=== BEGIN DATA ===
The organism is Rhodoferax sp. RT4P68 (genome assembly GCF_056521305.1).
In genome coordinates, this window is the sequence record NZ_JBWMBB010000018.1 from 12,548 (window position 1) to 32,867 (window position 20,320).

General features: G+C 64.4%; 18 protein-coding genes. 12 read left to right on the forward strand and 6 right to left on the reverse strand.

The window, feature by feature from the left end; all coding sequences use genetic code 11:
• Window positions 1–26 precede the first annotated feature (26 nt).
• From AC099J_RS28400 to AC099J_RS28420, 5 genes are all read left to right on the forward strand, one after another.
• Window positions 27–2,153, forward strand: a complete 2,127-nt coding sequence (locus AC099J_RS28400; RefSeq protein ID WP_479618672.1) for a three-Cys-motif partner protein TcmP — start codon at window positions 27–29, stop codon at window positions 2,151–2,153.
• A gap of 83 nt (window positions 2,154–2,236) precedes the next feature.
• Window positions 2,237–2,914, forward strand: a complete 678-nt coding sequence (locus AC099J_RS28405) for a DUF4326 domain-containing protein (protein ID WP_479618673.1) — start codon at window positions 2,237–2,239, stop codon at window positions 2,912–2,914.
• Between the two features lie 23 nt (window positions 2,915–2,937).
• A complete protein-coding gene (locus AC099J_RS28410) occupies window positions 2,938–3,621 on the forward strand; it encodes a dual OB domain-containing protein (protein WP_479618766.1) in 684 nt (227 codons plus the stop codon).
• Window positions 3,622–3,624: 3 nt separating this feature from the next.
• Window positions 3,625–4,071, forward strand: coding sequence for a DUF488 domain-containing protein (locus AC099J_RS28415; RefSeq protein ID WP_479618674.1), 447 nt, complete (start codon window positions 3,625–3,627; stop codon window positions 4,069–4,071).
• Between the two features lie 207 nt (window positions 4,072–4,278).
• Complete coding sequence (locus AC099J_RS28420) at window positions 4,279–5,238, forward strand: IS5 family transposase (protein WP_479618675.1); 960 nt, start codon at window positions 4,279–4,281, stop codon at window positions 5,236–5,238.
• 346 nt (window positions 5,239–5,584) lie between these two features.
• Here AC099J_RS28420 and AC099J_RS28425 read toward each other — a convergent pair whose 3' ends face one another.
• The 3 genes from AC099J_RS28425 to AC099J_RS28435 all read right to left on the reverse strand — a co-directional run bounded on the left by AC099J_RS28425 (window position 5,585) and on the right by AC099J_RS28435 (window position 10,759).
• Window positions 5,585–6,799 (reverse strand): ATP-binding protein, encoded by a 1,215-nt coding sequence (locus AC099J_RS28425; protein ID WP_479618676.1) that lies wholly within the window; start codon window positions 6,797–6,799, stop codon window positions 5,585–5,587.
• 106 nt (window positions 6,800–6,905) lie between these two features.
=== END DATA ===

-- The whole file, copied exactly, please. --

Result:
The organism is Rhodoferax sp. RT4P68 (genome assembly GCF_056521305.1).
In genome coordinates, this window is the sequence record NZ_JBWMBB010000018.1 from 12,548 (window position 1) to 32,867 (window position 20,320).

General features: G+C 64.4%; 18 protein-coding genes. 12 read left to right on the forward strand and 6 right to left on the reverse strand.

The window, feature by feature from the left end; all coding sequences use genetic code 11:
• Window positions 1–26 precede the first annotated feature (26 nt).
• From AC099J_RS28400 to AC099J_RS28420, 5 genes are all read left to right on the forward strand, one after another.
• Window positions 27–2,153, forward strand: a complete 2,127-nt coding sequence (locus AC099J_RS28400; RefSeq protein ID WP_479618672.1) for a three-Cys-motif partner protein TcmP — start codon at window positions 27–29, stop codon at window positions 2,151–2,153.
• A gap of 83 nt (window positions 2,154–2,236) precedes the next feature.
• Window positions 2,237–2,914, forward strand: a complete 678-nt coding sequence (locus AC099J_RS28405) for a DUF4326 domain-containing protein (protein ID WP_479618673.1) — start codon at window positions 2,237–2,239, stop codon at window positions 2,912–2,914.
• Between the two features lie 23 nt (window positions 2,915–2,937).
• A complete protein-coding gene (locus AC099J_RS28410) occupies window positions 2,938–3,621 on the forward strand; it encodes a dual OB domain-containing protein (protein WP_479618766.1) in 684 nt (227 codons plus the stop codon).
• Window positions 3,622–3,624: 3 nt separating this feature from the next.
• Window positions 3,625–4,071, forward strand: coding sequence for a DUF488 domain-containing protein (locus AC099J_RS28415; RefSeq protein ID WP_479618674.1), 447 nt, complete (start codon window positions 3,625–3,627; stop codon window positions 4,069–4,071).
• Between the two features lie 207 nt (window positions 4,072–4,278).
• Complete coding sequence (locus AC099J_RS28420) at window positions 4,279–5,238, forward strand: IS5 family transposase (protein WP_479618675.1); 960 nt, start codon at window positions 4,279–4,281, stop codon at window positions 5,236–5,238.
• 346 nt (window positions 5,239–5,584) lie between these two features.
• Here AC099J_RS28420 and AC099J_RS28425 read toward each other — a convergent pair whose 3' ends face one another.
• The 3 genes from AC099J_RS28425 to AC099J_RS28435 all read right to left on the reverse strand — a co-directional run bounded on the left by AC099J_RS28425 (window position 5,585) and on the right by AC099J_RS28435 (window position 10,759).
• Window positions 5,585–6,799 (reverse strand): ATP-binding protein, encoded by a 1,215-nt coding sequence (locus AC099J_RS28425; protein ID WP_479618676.1) that lies wholly within the window; start codon window positions 6,797–6,799, stop codon window positions 5,585–5,587.
• 106 nt (window positions 6,800–6,905) lie between these two features.